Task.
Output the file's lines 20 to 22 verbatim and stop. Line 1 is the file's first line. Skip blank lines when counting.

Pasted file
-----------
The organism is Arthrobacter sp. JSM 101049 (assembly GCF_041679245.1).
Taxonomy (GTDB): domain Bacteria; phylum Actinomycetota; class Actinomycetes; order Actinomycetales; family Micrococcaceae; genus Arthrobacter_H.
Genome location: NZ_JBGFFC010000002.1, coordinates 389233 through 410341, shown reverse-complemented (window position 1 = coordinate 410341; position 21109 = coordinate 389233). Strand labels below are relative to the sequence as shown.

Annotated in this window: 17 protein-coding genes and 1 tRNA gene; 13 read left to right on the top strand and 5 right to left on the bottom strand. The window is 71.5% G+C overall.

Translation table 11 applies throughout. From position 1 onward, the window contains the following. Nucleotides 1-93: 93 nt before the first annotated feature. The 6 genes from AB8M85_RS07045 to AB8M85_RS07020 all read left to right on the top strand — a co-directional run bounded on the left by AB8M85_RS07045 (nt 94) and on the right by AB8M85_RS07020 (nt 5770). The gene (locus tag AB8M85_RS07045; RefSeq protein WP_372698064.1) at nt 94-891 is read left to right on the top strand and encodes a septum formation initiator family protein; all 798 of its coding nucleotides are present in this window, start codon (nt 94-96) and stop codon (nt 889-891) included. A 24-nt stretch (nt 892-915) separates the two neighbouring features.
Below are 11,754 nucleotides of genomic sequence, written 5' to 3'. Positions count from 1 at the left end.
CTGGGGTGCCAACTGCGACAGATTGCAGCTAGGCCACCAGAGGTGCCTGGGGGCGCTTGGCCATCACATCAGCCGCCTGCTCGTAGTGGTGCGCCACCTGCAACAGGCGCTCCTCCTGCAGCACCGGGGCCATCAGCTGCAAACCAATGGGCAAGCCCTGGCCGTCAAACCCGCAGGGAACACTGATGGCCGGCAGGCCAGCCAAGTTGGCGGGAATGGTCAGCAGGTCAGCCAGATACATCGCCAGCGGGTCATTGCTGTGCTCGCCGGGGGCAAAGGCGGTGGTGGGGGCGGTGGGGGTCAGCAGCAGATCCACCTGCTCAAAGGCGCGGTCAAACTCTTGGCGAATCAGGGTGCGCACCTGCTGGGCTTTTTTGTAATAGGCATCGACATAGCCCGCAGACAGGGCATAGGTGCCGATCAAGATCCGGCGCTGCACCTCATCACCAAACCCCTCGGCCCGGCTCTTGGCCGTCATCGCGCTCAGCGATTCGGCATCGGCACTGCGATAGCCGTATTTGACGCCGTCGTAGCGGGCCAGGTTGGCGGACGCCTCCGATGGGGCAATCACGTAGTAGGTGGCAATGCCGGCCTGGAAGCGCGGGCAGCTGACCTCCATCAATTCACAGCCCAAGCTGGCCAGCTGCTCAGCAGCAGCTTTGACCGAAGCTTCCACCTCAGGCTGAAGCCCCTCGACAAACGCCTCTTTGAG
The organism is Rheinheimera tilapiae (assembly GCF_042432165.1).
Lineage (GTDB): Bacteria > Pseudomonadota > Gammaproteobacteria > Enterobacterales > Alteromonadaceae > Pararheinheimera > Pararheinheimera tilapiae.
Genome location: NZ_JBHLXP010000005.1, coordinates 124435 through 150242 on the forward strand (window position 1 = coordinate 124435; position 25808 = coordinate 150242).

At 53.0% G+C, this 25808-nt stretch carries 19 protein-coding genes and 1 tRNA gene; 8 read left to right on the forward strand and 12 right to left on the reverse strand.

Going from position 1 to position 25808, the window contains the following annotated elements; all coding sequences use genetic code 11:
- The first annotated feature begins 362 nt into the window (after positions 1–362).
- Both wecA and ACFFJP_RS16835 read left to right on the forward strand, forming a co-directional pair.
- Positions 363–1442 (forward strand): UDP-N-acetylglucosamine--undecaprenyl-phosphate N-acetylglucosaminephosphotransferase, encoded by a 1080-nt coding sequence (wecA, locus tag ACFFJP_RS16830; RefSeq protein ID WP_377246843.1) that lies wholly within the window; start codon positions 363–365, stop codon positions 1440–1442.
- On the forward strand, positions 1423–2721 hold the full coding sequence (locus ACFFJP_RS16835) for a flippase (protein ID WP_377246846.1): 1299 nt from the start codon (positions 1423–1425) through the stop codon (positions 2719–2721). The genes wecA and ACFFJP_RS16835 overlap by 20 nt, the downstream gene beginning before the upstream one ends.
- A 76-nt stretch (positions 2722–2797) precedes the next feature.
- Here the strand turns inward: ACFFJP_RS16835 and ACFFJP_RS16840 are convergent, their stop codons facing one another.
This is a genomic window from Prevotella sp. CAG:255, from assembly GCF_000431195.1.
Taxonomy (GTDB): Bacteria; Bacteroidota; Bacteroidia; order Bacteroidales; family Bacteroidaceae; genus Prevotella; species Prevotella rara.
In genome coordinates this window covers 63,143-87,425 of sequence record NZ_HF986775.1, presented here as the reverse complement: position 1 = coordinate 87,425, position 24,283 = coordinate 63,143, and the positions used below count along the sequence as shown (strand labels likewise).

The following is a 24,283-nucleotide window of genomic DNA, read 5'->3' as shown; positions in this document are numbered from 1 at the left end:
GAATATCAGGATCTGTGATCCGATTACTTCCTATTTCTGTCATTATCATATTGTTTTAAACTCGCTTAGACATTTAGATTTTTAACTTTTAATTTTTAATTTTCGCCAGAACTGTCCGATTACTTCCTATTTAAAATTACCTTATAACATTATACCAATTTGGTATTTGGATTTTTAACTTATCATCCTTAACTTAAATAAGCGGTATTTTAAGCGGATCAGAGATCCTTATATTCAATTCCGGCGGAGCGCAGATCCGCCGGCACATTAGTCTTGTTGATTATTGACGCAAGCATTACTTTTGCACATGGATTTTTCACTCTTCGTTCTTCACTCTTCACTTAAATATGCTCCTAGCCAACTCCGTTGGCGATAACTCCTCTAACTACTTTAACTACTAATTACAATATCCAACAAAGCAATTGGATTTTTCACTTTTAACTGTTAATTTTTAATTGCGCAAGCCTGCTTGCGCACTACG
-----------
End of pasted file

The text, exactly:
Taxonomy (GTDB): Bacteria; Bacteroidota; Bacteroidia; order Bacteroidales; family Bacteroidaceae; genus Prevotella; species Prevotella rara.
In genome coordinates this window covers 63,143-87,425 of sequence record NZ_HF986775.1, presented here as the reverse complement: position 1 = coordinate 87,425, position 24,283 = coordinate 63,143, and the positions used below count along the sequence as shown (strand labels likewise).

The following is a 24,283-nucleotide window of genomic DNA, read 5'->3' as shown; positions in this document are numbered from 1 at the left end: